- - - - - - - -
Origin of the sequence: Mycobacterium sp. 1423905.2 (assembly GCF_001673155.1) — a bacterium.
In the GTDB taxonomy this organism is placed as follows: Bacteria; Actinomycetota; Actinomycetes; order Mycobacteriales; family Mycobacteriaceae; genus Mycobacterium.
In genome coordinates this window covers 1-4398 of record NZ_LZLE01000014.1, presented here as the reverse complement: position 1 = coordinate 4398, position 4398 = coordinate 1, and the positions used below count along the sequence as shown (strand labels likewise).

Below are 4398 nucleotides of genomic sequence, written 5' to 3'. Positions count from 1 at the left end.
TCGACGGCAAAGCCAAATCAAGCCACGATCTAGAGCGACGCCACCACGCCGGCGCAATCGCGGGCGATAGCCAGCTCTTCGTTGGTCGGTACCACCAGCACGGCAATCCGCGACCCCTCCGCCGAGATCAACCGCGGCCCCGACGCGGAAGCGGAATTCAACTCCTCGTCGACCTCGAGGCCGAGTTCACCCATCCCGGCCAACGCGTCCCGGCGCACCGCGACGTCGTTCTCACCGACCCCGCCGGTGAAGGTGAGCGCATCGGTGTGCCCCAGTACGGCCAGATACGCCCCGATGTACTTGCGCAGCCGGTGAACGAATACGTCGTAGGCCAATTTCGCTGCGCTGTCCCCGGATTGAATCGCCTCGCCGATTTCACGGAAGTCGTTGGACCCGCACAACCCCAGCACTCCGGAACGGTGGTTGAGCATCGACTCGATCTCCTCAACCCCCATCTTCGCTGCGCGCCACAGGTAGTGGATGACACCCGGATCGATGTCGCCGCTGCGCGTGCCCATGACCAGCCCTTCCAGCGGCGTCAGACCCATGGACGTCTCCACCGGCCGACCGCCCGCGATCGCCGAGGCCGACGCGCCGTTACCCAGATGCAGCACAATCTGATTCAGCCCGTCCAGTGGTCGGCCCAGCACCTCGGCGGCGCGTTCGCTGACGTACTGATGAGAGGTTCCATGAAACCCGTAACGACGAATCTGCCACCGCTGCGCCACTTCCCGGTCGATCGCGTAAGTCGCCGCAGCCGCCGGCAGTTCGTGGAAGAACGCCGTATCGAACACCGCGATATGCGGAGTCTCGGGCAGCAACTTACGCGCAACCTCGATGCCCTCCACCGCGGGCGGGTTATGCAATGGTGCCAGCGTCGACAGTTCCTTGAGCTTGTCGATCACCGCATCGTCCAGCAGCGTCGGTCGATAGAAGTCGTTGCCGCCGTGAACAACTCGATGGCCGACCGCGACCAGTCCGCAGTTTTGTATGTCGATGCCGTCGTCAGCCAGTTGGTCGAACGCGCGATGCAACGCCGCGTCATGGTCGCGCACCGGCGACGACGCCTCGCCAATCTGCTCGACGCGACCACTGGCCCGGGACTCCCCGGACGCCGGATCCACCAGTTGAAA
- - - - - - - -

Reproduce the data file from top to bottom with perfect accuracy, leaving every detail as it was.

Origin of the sequence: Mycobacterium sp. 1423905.2 (assembly GCF_001673155.1) — a bacterium.
In the GTDB taxonomy this organism is placed as follows: Bacteria; Actinomycetota; Actinomycetes; order Mycobacteriales; family Mycobacteriaceae; genus Mycobacterium.
In genome coordinates this window covers 1-4398 of record NZ_LZLE01000014.1, presented here as the reverse complement: position 1 = coordinate 4398, position 4398 = coordinate 1, and the positions used below count along the sequence as shown (strand labels likewise).

Below are 4398 nucleotides of genomic sequence, written 5' to 3'. Positions count from 1 at the left end.
TCGACGGCAAAGCCAAATCAAGCCACGATCTAGAGCGACGCCACCACGCCGGCGCAATCGCGGGCGATAGCCAGCTCTTCGTTGGTCGGTACCACCAGCACGGCAATCCGCGACCCCTCCGCCGAGATCAACCGCGGCCCCGACGCGGAAGCGGAATTCAACTCCTCGTCGACCTCGAGGCCGAGTTCACCCATCCCGGCCAACGCGTCCCGGCGCACCGCGACGTCGTTCTCACCGACCCCGCCGGTGAAGGTGAGCGCATCGGTGTGCCCCAGTACGGCCAGATACGCCCCGATGTACTTGCGCAGCCGGTGAACGAATACGTCGTAGGCCAATTTCGCTGCGCTGTCCCCGGATTGAATCGCCTCGCCGATTTCACGGAAGTCGTTGGACCCGCACAACCCCAGCACTCCGGAACGGTGGTTGAGCATCGACTCGATCTCCTCAACCCCCATCTTCGCTGCGCGCCACAGGTAGTGGATGACACCCGGATCGATGTCGCCGCTGCGCGTGCCCATGACCAGCCCTTCCAGCGGCGTCAGACCCATGGACGTCTCCACCGGCCGACCGCCCGCGATCGCCGAGGCCGACGCGCCGTTACCCAGATGCAGCACAATCTGATTCAGCCCGTCCAGTGGTCGGCCCAGCACCTCGGCGGCGCGTTCGCTGACGTACTGATGAGAGGTTCCATGAAACCCGTAACGACGAATCTGCCACCGCTGCGCCACTTCCCGGTCGATCGCGTAAGTCGCCGCAGCCGCCGGCAGTTCGTGGAAGAACGCCGTATCGAACACCGCGATATGCGGAGTCTCGGGCAGCAACTTACGCGCAACCTCGATGCCCTCCACCGCGGGCGGGTTATGCAATGGTGCCAGCGTCGACAGTTCCTTGAGCTTGTCGATCACCGCATCGTCCAGCAGCGTCGGTCGATAGAAGTCGTTGCCGCCGTGAACAACTCGATGGCCGACCGCGACCAGTCCGCAGTTTTGTATGTCGATGCCGTCGTCAGCCAGTTGGTCGAACGCGCGATGCAACGCCGCGTCATGGTCGCGCACCGGCGACGACGCCTCGCCAATCTGCTCGACGCGACCACTGGCCCGGGACTCCCCGGACGCCGGATCCACCAGTTGAAA